Government Shutdown May Actually Kill This Mom

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1378601_653277861371685_2002650112_nA woman with a rare form of cancer will not be accepted into a new treatment trial. The reason? Due to the government shutdown, the trial is not accepting new patients.

From The Washington Post:

In April 2012, Michelle Langbehn was diagnosed with sarcoma, a rare form of cancer that affects 1 percent of cancer patients in the United States. After nine months of chemotherapy, she and her doctor began looking into other potential treatment options, including a trial at the National Institutes of Health.

Langbehn began filling out the paperwork to apply last month. Things were going well until late September, when she got a call from the NIH: If the government shut down, the trial would not accept new patients.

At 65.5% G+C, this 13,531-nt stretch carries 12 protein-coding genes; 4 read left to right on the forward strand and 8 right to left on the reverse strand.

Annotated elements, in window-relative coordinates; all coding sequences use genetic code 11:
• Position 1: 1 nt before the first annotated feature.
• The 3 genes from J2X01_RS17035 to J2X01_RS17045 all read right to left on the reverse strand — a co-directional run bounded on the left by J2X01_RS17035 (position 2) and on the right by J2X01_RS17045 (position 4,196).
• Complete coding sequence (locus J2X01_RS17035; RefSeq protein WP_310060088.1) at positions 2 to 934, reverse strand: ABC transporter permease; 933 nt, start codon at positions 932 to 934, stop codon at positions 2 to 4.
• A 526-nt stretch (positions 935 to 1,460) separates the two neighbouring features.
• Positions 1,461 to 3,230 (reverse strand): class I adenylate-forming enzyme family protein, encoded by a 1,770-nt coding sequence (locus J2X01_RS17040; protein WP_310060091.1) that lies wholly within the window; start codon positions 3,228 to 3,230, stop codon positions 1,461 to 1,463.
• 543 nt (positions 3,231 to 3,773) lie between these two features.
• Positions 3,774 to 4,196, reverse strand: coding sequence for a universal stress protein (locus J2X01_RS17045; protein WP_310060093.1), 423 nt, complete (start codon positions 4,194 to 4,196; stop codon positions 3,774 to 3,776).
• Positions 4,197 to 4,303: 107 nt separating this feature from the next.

We’re in week two of the government shutdown. The “shutdown” is infuriating for a variety of reasons; people aren’t getting paid, desperately needed resources are being withheld, national parks are closed (the last may seem to cower in comparison to the former – but do you know how devastating it is to the local economy when a park is shut down?) And now, we know that potential life-saving treatments are being withheld. This is just reprehensible.

These types of trials are often someone’s “last chance” at a treatment option. Most patients sign up for these trials because no other treatment options have worked. Not only are the Republicans in Congress okay with withholding paychecks, seemingly unaffected that WIC resources will soon run dry, and totally content to possibly shutdown Federal courts – at the end of this raging tantrum they’re throwing, they may literally have lives on their hands. Yes, I am calling it a tantrum because it so closely resembles what my toddler does when he doesn’t get his way; become dead weight and refuse to move.

Michelle had this message for Congress:

I want to tell them that lives are at stake. This isn’t just a matter of inconvenience. This is a matter of life or death. I’m not just doing this for myself. There are 200 people that are trying to get into clinical trials each week. I want to speak for all of us.

You can sign Michelle’s petition to help.

(photo: Facebook)